The recent media buzz about our carbon footprint reminded me of my personal goal to have a “small footprint, large impact” life. I try to live out this principle in every area of life and business.
I do a lot of formal and informal teaching; sharing of valuable insights and skills. I’ve paid a price to learn these things, but it’s my joy to give them away as freely and widely as possible. Whenever you’re in a teaching or mentoring role, you can adopt 2 attitudes:
- Know-it-all: Make a splash, lord it over your subjects, extract appropriate respect and fealty from them. Assert your rights. Stuff your resume. A large footprint approach.
- Servant leadership: Meet folks where they are at. Figure out creative ways to give them as much as they can receive. Learn along side of them. Delight in their progress and success without keeping account of the credit you receive. Leave them asking, “Who was that masked man?”
My commitment to the latter approach is based both on some enduring faith principles (It’s better to give than receive, greater are those who serve, buy truth and don’t sell it), plus the fact that it seems to work. It produces better results for others (large impact) and the confidence that comes from knowing that you’ve been a “net-giver” in any situation, not a leech. It challenges me to keep growing personally and keep simplifying what I’ve learned, so I can pass on more for less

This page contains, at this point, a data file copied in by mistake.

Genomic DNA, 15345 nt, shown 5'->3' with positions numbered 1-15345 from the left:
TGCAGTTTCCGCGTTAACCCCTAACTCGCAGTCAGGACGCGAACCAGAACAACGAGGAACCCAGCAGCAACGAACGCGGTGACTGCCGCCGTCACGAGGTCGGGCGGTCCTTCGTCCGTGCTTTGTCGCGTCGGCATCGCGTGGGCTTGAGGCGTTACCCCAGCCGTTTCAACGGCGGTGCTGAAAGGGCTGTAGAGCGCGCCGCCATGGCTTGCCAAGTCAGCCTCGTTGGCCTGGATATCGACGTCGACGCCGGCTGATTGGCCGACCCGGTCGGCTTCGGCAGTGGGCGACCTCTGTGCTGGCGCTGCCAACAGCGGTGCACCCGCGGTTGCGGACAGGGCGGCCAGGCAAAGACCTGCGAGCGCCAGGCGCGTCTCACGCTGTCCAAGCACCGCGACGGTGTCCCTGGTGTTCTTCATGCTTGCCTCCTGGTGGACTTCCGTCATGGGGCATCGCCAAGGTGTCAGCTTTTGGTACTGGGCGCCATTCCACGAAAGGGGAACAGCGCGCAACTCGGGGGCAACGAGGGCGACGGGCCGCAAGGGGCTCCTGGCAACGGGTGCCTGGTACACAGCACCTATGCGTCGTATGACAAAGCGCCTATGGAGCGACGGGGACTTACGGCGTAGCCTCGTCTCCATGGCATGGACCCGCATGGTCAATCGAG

I recently chatted with an individual that I had trained and consulted with nearly 15 years ago. I know we accomplished some good things together that helped his company. I remembered him quite well; he could barely recall where we met. Success!
As I’ve watched this year’s political campaigns, I’ve been disappointed (not surprised) by the hype that presents candidates as saviors and this election as a historic crossroads. I’m reasonably confident that each of the presidential candidates are solid, 95th percentile folks; this implies that there are 15 million Americans with roughly equal capabilities. I sincerely hope they know that and want to be “small footprint, large impact” servant-leaders.